- The Washington Times - Wednesday, July 16, 2003

In one of the most innovative instances of a museum’s reconfiguring its permanent collection, the Hirshhorn Museum and Sculpture Garden has put together a series of thematic mini-exhibitions in support of a larger one called Gyroscope. Hirshorn director Ned Rifkin wants visitors to look at the museum’s modern art collection in different ways. “Focus” galleries concentrate on the black-and-white works of abstract expressionist Ad Reinhardt. Another exhibit, which includes Beat Struli’s three-screen video installation “Broadway/Prince Street 01-04,” explores different artists’ varied ways of interpreting the human figure. Some bigger names represented include Chuck Close, Jeff Wall, Ed Ruscha and Gerhard Richter. At the Hirshhorn, Independence Avenue at 7th Street SW. 10 a.m.-5:30 p.m. daily through Jan. 4. Free. 202/357-2700.

— Joanna Shaw-Eagle

Pirates of the Caribbean: The Curse of the Black Pearl overstays its welcome by half an hour, but screenwriters Ted Elliott and Terry Rossio, who also worked on “The Mask of Zorro” and “Shrek,” possess a genuine humorous flair with adventure genres. Director Gore Verbanski takes advantage of a surprisingly playful Johnny Depp as a pirate captain and a persuasively menacing Geoffrey Rush as his rival. The picture also shows a decent regard for the susceptibilities and heroism of everyone involved in a romantic triangle: adventure-prone heroine Keira Knightley and her two valiant suitors, Orlando Bloom and Jack Davenport. It’s the next best entertainment of the summer, after “Finding Nemo.”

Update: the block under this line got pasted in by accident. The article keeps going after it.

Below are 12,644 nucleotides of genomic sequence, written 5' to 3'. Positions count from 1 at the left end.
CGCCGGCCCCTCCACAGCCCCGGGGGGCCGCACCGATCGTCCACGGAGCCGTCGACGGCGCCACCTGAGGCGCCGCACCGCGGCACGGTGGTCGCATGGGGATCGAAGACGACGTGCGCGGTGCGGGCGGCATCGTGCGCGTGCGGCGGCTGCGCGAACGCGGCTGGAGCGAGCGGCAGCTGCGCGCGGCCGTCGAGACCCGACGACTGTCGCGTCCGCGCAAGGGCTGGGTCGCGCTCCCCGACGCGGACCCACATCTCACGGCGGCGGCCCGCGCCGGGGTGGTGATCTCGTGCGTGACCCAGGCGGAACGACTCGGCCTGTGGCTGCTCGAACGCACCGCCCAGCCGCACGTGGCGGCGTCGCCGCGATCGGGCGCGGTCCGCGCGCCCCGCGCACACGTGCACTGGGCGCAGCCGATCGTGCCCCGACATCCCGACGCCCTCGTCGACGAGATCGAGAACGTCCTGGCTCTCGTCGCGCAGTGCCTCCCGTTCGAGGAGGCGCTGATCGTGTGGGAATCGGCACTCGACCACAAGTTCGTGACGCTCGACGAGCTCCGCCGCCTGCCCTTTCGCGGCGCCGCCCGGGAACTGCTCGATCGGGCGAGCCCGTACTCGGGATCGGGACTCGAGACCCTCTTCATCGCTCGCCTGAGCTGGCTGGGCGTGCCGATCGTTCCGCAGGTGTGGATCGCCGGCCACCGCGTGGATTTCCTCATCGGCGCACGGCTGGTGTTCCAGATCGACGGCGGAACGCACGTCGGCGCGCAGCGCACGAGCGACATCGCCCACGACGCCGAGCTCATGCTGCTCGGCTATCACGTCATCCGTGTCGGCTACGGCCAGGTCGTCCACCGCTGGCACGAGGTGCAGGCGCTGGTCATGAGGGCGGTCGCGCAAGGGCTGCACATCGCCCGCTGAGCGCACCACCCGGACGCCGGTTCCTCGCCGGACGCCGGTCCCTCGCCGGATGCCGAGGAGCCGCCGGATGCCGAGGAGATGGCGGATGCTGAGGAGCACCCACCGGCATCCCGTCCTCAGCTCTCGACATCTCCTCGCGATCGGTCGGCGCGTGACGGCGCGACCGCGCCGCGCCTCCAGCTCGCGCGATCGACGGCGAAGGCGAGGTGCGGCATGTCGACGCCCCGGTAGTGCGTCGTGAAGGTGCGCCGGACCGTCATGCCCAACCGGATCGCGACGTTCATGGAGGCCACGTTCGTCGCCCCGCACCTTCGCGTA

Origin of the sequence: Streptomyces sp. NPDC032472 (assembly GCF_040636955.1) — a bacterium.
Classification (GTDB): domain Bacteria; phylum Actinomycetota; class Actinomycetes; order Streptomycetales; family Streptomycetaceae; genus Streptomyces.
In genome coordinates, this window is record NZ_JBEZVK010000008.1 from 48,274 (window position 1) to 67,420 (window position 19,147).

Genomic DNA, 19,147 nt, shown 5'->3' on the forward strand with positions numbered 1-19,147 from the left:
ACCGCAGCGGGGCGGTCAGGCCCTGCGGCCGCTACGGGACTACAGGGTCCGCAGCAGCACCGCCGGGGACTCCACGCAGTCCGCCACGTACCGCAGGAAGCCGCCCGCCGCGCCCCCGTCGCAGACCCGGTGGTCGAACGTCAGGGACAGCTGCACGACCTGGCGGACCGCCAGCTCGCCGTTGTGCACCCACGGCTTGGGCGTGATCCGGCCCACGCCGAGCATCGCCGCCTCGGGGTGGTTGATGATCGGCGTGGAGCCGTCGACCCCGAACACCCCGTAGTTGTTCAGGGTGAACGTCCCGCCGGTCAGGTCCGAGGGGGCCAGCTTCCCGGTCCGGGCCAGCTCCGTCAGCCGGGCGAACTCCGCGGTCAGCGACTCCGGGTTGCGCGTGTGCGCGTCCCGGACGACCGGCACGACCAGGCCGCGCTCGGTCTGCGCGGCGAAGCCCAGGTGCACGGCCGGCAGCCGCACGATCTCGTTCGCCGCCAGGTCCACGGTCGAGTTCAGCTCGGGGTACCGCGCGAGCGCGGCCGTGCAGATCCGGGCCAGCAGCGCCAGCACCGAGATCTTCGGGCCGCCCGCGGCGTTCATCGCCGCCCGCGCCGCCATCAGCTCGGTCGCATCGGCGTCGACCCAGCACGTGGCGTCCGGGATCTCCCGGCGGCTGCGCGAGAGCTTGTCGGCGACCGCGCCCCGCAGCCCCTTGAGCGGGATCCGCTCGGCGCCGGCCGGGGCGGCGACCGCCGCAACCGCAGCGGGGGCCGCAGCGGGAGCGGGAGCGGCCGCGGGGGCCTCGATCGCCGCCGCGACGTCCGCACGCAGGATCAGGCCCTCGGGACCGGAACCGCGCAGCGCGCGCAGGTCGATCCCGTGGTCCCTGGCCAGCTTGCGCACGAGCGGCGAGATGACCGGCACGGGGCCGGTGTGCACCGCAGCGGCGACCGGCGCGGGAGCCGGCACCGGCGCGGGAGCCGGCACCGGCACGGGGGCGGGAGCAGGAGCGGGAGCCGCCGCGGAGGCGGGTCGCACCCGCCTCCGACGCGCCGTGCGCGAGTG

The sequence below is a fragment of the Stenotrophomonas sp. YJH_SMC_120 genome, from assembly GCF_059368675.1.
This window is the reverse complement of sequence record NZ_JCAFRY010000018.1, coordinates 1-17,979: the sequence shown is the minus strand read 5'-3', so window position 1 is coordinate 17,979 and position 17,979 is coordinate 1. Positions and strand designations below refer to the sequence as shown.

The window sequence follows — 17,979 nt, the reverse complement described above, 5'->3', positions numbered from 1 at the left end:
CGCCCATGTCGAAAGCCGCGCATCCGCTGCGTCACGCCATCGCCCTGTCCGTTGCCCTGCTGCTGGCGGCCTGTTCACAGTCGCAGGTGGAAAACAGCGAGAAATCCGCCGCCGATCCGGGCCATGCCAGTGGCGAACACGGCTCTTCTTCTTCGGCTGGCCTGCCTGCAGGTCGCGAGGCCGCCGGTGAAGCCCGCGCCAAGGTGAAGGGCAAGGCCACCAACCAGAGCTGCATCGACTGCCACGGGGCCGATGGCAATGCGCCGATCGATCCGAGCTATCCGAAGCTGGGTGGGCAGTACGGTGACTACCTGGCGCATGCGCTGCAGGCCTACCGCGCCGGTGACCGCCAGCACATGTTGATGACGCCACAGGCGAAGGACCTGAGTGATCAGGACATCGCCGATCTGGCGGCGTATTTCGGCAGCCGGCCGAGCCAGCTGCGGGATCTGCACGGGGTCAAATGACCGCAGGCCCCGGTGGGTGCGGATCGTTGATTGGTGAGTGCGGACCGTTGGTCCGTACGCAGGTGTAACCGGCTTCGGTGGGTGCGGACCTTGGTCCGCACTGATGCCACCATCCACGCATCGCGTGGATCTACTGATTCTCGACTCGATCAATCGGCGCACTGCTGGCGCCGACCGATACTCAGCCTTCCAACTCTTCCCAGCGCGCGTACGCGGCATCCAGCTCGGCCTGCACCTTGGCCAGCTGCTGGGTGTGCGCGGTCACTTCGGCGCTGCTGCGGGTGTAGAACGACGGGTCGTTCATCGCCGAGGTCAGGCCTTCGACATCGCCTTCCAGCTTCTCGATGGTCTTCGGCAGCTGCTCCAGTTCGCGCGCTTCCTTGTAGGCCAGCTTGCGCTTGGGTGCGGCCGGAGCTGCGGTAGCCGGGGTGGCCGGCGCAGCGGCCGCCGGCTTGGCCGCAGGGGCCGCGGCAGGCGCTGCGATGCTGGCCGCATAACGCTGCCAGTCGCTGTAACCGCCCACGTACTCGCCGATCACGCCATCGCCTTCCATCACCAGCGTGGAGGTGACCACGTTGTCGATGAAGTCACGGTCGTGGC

John Ford was a prolific director of Westerns during the silent period, and he became identified with them again in the late 1940s, after returning from a dashing naval career in World War II. He preferred other kinds of historical melodrama or Americana during the 1930s and even made room for the occasional comedy. The latter will be recalled by the film repertory program “Films on the Hill,” which is reviving an enjoyable gangster spoof of 1936, The Whole Town’s Talking, tomorrow at 7 p.m. at the Capitol Hill Arts Workshop. The film co-stars Edward G. Robinson and Jean Arthur, with Mr. Robinson in a dual role as an escaped thug and his meek lookalike, a small-town clerk. On Wednesday at the same time the management will revive one of Ford’s movies with Will Rogers, Judge Priest, a 1934 evocation of small-town Kentucky society in the late 1890s. Tickets are $5. The Arts Workshop is located at 545 Seventh St. SE. 202/547-6839.

— Gary Arnold


Copyright © 2018 The Washington Times, LLC. Click here for reprint permission.

The Washington Times Comment Policy

The Washington Times welcomes your comments on Spot.im, our third-party provider. Please read our Comment Policy before commenting.

 

Click to Read More and View Comments

Click to Hide